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The Study of Electrical and Electrochemical Properties of Magnesium Ion Conducting CS: PVA Based Polymer Blend Electrolytes: Role of Lattice Energy of Magnesium Salts on EDLC Performance

Advanced Polymeric Materials Research Lab., Department of Physics, College of Science, University of Sulaimani, Qlyasan Street, Kurdistan Regional Government-Iraq, Sulaimani 46001, Iraq
Department of Civil Engineering, College of Engineering, Komar University of Science and Technology, Kurdistan Regional Government, Sulaimani 46001, Iraq
Department of Manufacturing and Materials Engineering, Faculty of Engineering, International Islamic University of Malaysia, Kuala Lumpur 53100, Malaysia
Associate Director of General Science Department, Woman Campus, Prince Sultan University, P.O. Box 66833, Riyadh 11586, Saudi Arabia
Institute for Advanced Studies, University of Malaya, Kuala Lumpur 50603, Malaysia
College of Engineering, Tishk International University, Kurdistan Regional Government, Sulaimani 46001, Iraq
Centre for Foundation Studies in Science, University of Malaya, Kuala Lumpur 50603, Malaysia
Department of Physics, College of Education, University of Sulaimani, Old Campus, Kurdistan Regional Government-Iraq, Sulaimani 46001, Iraq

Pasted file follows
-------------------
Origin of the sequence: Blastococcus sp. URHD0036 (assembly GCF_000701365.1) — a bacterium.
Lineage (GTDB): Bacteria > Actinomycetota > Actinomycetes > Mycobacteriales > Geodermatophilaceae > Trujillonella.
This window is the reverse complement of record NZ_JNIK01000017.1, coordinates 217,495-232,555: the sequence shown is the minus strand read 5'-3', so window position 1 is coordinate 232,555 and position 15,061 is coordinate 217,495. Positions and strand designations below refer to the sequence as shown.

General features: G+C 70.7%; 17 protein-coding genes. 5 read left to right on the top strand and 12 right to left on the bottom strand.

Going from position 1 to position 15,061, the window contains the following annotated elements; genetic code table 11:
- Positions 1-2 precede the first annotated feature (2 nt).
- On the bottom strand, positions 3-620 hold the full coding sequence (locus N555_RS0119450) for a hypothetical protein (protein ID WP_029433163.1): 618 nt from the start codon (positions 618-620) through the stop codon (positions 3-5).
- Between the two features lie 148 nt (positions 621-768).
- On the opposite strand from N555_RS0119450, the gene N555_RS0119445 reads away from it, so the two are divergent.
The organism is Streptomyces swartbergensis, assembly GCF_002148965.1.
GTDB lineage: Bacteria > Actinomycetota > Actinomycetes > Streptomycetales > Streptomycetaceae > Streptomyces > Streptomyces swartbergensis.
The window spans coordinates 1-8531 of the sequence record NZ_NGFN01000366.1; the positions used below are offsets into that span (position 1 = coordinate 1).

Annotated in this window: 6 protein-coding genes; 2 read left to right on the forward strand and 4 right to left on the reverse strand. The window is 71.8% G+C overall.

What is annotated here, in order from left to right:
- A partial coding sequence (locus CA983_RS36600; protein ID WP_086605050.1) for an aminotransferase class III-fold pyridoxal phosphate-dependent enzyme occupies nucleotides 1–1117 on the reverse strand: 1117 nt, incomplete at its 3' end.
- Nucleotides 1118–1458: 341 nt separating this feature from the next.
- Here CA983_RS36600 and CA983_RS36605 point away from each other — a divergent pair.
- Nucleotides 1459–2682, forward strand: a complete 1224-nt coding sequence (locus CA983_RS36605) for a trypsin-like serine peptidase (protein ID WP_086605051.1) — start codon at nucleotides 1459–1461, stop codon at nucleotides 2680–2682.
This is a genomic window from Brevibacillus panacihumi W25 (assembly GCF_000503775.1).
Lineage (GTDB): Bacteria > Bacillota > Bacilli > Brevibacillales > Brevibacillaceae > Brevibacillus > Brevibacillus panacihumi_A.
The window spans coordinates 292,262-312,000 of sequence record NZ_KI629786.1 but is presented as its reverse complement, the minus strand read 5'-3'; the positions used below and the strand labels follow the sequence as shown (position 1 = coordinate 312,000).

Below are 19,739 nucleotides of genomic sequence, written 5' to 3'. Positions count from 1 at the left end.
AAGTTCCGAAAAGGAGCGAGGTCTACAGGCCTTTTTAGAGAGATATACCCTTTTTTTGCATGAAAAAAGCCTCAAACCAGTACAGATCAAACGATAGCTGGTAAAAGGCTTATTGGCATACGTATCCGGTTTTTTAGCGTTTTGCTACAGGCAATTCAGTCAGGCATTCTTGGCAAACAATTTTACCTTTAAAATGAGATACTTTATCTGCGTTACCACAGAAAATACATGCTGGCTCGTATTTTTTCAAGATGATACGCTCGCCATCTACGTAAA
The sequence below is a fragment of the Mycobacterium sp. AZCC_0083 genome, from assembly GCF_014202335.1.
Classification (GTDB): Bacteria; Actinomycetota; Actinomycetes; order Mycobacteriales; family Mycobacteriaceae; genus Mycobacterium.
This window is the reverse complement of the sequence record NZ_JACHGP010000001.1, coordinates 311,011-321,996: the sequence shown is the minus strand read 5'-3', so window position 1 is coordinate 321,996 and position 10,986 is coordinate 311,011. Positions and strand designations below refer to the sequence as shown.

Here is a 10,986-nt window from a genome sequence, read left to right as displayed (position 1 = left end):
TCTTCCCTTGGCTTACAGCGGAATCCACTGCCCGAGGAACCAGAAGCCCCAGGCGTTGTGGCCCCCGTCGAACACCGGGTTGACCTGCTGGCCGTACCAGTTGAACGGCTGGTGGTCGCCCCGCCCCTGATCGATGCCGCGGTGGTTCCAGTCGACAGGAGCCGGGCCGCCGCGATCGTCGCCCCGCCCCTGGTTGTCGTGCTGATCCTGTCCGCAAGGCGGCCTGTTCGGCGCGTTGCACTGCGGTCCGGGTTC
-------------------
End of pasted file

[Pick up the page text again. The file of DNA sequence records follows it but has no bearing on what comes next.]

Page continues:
Author to whom correspondence should be addressed.
Molecules 2020, 25(19), 4503;
Received: 4 August 2020 / Revised: 28 September 2020 / Accepted: 30 September 2020 / Published: 1 October 2020
(This article belongs to the Special Issue Dielectric Materials: Challenges and Prospects)


Plasticized magnesium ion conducting polymer blend electrolytes based on chitosan (CS): polyvinyl alcohol (PVA) was synthesized with a casting technique. The source of ions is magnesium triflate Mg(CF3SO3)2, and glycerol was used as a plasticizer. The electrical and electrochemical characteristics were examined. The outcome from X-ray diffraction (XRD) examination illustrates that the electrolyte with highest conductivity exhibits the minimum degree of crystallinity. The study of the dielectric relaxation has shown that the peak appearance obeys the non-Debye type of relaxation process. An enhancement in conductivity of ions of the electrolyte system was achieved by insertion of glycerol. The total conductivity is essentially ascribed to ions instead of electrons. The maximum DC ionic conductivity was measured to be 1.016 × 10−5 S cm−1 when 42 wt.% of plasticizer was added. Potential stability of the highest conducting electrolyte was found to be 2.4 V. The cyclic voltammetry (CV) response shows the behavior of the capacitor is non-Faradaic where no redox peaks appear. The shape of the CV response and EDLC specific capacitance are influenced by the scan rate. The specific capacitance values were 7.41 F/g and 32.69 F/g at 100 mV/s and 10 mV/s, respectively. Finally, the electrolyte with maximum conductivity value is obtained and used as electrodes separator in the electrochemical double-layer capacitor (EDLC) applications. The role of lattice energy of magnesium salts in energy storage performance is discussed in detail.

1. Introduction